Grandpa Conover, learning to persevere, and desert gardening

Gardening in the Phoenix area is almost impossible.  Like I don’t have enough on my plate already, right?  But, it’s in my blood.

Yoeme Purple String Beans

My mother was raised on a farm;  her father farmed until a few years before his death.  My Grandpa Conover was a precious man about as wide as he was high — about 5’5″ in both directions.  No matter the occasion, he was sharply dressed in pair of overalls, a plaid long-sleeved shirt, and a seed-supply “trucker” hat, with tufts of hair sticking straight out the back.  He was hard of hearing but blamed everyone else for the fact that he couldn’t hear.  He never called my grandma by her first name — always some term of endearment, usually culled from songs popular in the 1940s, when they were courting.  (They never really stopped courting;  they usually held hands and flirted everywhere they went.)  Grandpa Conover would frequently break into song with his loud and lovely baritone, or, just as often, start quoting whole stanzas of Shakespeare.  I loved him very much.

Pasilla Negro Chiles

Too, I love the land where he was from:  the Mississippi bluff area of west-central Illinois.  Actually, I love all of Illinois.  I feel very much at home there.  Makes me want to cry, just thinking about it.

However, God didn’t see fit to plant me in the Midwest;  I married a native Arizonan who had/has no intentions whatsoever of leaving this great state.  I fought that, more internally than externally, for many years;  my heart longs for green hills, big trees, and slow-moving, peaceful rivers.  I’m now at peace with living in the desert.

Hopi pale-grey squash/pumpkin

Still, there’s more than a bit of farm girl in me, even though I personally never spent more than a couple of months (more often, only a week or two) at a time on the family farm, and then, only once — a few times, twice — yearly.

Farming in the desert, though, takes lots of time, lots of patience, lots of soil amendments, and lots of water.  I usually pine for a garden, but don’t have a convergence of all of those things at once.  I did discover that having a nursing baby AND gardening was just too much for me.  No nursing baby this year…  😦  But, I’ve been working on my compost since late November, and ordered seeds from Native Seeds/SEARCH (Southwest Endangered Aridland Clearing House).  NS/S collects both native and heirloom (think Spanish explorers) seeds that have been prospering for a couple of centuries or more.  So, they have the best chance for really thriving in the desert Southwest.

Maricopa Sweet Corn

Now, in an ideal world — which, frankly, doesn’t exist — I would have had my garden in a month ago.  But, my compost wasn’t ready, and I just didn’t have the time to research my seeds, and… I don’t know what else, but I just wasn’t ready.  Because of that fact alone, I kind of am tempted to throw in the towel and not even try.  BUT… I’m not going to do that.  The Karen of five years ago would have, but lately, I’m trying to agree with God in that He wants to bring more persistence and perseverance to me — and less wilting, freaking out, or depression — in the face of difficulties.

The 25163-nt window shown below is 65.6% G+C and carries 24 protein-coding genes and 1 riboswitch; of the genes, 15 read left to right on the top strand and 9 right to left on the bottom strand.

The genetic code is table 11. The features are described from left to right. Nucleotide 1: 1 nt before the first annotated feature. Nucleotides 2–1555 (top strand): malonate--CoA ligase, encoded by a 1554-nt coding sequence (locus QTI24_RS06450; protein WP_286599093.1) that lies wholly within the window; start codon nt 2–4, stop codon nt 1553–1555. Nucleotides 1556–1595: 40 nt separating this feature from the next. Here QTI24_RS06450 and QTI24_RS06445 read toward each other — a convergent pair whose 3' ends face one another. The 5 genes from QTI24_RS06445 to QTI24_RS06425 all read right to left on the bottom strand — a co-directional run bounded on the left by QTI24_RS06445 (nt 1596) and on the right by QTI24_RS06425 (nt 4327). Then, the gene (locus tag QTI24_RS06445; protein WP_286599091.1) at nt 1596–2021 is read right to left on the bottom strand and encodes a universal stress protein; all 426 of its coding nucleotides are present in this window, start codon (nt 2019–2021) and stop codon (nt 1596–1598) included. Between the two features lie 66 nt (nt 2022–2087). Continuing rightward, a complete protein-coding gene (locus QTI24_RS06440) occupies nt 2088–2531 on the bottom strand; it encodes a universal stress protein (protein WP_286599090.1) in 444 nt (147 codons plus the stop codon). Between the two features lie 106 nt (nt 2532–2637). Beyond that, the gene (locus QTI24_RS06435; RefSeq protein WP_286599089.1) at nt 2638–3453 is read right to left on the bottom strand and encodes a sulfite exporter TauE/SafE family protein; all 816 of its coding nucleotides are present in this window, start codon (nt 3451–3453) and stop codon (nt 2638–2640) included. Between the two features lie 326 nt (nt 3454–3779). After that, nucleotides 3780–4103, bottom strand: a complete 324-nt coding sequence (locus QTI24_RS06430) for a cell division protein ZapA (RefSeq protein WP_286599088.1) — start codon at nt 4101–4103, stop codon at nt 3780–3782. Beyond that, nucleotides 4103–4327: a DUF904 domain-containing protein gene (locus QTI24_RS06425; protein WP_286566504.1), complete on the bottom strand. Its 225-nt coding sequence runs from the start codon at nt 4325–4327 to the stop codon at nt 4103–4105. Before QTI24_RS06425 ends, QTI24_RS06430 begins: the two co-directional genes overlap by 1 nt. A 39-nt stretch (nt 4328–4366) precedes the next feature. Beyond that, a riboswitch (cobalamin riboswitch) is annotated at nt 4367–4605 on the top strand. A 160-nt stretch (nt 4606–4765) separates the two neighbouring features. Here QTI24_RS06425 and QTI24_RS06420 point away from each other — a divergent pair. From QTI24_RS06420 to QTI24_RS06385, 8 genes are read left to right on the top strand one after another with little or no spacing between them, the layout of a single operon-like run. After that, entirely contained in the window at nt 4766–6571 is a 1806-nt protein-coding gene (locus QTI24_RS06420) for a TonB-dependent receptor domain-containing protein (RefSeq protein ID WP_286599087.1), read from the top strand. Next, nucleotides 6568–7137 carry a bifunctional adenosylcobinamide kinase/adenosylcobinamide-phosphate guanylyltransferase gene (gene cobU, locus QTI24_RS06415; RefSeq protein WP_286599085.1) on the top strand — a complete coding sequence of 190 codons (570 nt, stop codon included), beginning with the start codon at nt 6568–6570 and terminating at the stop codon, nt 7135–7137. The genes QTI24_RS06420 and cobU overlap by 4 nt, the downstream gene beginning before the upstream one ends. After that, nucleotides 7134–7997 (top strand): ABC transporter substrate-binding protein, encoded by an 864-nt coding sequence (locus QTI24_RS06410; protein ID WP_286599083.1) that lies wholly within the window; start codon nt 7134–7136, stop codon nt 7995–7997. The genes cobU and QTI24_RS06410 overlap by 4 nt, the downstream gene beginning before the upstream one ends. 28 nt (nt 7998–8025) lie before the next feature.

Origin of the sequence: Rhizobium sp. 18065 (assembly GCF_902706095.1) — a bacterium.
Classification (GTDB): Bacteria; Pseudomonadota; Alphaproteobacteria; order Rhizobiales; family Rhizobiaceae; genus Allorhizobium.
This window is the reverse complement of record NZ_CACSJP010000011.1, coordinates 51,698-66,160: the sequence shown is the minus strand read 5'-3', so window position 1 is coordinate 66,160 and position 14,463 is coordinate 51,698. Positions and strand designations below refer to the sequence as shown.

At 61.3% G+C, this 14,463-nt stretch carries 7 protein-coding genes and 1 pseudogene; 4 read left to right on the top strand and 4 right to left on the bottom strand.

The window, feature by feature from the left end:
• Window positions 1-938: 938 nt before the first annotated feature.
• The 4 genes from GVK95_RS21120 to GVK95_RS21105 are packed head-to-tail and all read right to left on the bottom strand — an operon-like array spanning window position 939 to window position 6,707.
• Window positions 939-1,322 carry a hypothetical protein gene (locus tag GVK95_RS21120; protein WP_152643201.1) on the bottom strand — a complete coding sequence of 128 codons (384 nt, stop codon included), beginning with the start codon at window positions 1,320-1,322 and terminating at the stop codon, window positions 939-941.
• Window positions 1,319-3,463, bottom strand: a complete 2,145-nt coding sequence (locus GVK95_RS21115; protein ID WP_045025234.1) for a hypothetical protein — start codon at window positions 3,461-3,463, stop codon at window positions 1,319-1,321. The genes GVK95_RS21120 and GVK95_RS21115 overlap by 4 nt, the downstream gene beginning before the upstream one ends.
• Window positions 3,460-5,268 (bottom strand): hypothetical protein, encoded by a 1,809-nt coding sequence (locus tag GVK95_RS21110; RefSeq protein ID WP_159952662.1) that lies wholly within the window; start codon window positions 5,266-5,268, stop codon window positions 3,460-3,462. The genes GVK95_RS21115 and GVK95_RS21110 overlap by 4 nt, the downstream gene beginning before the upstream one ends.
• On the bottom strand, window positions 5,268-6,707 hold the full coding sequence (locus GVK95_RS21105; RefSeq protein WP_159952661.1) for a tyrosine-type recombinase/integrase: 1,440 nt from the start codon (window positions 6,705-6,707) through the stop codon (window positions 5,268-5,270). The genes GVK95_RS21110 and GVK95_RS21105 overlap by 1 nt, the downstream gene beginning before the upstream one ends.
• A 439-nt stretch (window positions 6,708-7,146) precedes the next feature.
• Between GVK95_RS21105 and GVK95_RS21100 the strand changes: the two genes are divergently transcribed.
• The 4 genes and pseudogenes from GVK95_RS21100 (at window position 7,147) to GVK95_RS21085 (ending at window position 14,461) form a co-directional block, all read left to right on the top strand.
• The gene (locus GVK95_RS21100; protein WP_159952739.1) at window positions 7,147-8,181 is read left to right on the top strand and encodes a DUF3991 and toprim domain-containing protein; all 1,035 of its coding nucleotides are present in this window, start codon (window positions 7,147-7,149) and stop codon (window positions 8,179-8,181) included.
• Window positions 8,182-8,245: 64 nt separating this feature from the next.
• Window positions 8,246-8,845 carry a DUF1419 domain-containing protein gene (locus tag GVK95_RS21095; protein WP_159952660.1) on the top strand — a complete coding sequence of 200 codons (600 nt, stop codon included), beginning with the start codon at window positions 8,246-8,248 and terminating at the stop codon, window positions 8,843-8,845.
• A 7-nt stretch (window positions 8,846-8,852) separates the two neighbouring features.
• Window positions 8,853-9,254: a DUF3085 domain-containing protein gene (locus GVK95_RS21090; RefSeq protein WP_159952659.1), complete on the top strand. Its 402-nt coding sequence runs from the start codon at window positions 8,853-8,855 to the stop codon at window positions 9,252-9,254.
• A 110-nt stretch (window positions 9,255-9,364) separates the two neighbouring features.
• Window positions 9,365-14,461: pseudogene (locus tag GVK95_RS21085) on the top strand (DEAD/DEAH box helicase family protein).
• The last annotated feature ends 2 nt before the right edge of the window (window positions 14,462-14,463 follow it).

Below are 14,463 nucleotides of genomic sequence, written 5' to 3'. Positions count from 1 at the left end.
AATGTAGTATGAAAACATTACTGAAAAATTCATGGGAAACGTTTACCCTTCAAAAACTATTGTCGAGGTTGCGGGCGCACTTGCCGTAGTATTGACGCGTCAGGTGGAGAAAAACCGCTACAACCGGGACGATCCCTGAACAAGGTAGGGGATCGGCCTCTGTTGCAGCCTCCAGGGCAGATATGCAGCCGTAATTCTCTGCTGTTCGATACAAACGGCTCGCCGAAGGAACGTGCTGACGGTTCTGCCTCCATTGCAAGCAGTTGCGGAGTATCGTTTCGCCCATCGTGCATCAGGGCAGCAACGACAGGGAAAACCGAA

Punta Banda Tomato

So!  All that to say that, today, I got about 40% of my 7′ x 21′ raised-bed garden soaked, tilled (with about half of my compost mixed in), raked, and planted.  Woo hoo!!  Forty percent was enough for 15 corn plants, one mound for squash, and 30 bean plants.  I’ll need to start my chile, tomatillo, and tomato plants (for transplant) ASAP;  I should have had those started a couple of months ago!!

I really don’t know if it will prosper.  I half hope and half am shouldering an impending sense of doom.  Seriously.  ONE DAY of neglect in 110° weather can kill the garden.  We do have an irrigation system, but it’s imperfect, and I just can’t trust it completely.

Mt. Pima Tomatillo

But.  I DID IT, in the face of all the less-than-ideal circumstances.  There are a few things going for it:  I have a good patch for the garden — it’s a raised bed, and is mostly shaded from the most intense late-afternoon sun.  I have compost tilled in.  I purchased native seeds.  I have farming in my blood.

Hopefully, that will be enough.


About Karen Joy

I'm a partially-homeschooling mother of six -- 3 boys ages 19, 17 and 15 years old, and three girls: 11, 8, and 3. I like birding, reading, writing, organic gardening, singing, playing guitar, hiking, the outdoors, and books. I very casually lead a very large group of homeschooling families in the Phoenix area. I have a dear hubby who designs homes for a local home builder and who is the worship pastor of our church. I live in the desert, which I used to hate, but now appreciate.

Posted on April 25, 2011, in Character Development, Cooking/Baking/Food/Recipes, Desert Gardening, Extended Family, Summer Plans. Bookmark the permalink. 3 Comments.

  1. It always warms my heart to hear other people who loved their grandparents as much as I did. Mine meant the world to me.

    And for the farming thing…well I always learn something from you Karen. Thanks 🙂 I would love to do a garden of anything someday with my Claire. She loves anything like that. I just have to get their and have the $ to do it.

  2. I hope your gardening experiment works! As it is, the first year of a garden doesn’t usually have a very good yield as the ground is getting used to growing new plants and such, so whatever you are able to get is good, and next year is bound to be better. 🙂

  3. I usually grow tomatoes and the biggest problem I have is the birds. Have to build a cage around the whole patch (well, 4 plants) to keep them from biting big holes in most of the fruit. And then I hang cds on the cage to chase them away– otherwise they just hang out, searching for a way in.

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